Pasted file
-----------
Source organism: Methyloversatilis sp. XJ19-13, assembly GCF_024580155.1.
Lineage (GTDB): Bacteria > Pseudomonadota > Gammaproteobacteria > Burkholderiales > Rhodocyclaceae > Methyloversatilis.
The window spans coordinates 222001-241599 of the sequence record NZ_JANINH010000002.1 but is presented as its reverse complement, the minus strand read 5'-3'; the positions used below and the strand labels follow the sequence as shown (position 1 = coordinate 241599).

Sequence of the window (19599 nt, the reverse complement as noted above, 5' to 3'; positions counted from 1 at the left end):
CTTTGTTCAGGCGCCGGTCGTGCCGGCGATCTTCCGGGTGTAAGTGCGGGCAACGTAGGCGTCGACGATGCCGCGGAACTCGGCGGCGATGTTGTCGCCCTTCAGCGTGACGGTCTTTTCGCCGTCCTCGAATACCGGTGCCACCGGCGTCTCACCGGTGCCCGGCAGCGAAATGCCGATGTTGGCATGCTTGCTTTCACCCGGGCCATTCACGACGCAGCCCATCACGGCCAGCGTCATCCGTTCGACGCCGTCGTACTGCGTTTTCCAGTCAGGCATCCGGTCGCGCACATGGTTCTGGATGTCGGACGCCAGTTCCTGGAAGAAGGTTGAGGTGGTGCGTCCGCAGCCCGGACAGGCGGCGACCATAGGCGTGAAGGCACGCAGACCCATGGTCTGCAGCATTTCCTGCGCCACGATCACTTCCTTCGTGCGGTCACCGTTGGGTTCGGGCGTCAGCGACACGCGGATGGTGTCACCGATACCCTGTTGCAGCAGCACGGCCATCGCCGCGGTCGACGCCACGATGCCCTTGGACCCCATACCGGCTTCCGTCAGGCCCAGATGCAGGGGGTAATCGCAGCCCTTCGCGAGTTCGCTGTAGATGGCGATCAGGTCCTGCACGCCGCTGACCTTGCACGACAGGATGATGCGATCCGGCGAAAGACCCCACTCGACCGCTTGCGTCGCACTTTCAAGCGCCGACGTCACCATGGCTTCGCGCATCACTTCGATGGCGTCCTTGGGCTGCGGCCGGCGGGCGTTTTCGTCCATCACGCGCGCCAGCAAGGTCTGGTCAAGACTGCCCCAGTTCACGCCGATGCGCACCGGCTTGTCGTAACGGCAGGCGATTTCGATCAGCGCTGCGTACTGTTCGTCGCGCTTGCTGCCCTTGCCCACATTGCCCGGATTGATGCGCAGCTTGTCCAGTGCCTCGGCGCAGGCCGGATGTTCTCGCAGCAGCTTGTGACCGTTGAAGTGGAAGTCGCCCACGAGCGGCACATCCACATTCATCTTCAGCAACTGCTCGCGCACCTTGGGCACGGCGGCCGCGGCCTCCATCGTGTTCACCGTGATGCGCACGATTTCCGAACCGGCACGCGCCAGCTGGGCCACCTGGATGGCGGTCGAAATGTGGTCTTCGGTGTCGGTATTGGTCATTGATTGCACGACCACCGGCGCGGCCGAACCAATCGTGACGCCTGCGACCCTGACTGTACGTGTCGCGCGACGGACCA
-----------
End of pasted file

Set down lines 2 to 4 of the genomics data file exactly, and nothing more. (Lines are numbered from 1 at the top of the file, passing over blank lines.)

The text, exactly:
Lineage (GTDB): Bacteria > Pseudomonadota > Gammaproteobacteria > Burkholderiales > Rhodocyclaceae > Methyloversatilis.
The window spans coordinates 222001-241599 of the sequence record NZ_JANINH010000002.1 but is presented as its reverse complement, the minus strand read 5'-3'; the positions used below and the strand labels follow the sequence as shown (position 1 = coordinate 241599).

Sequence of the window (19599 nt, the reverse complement as noted above, 5' to 3'; positions counted from 1 at the left end):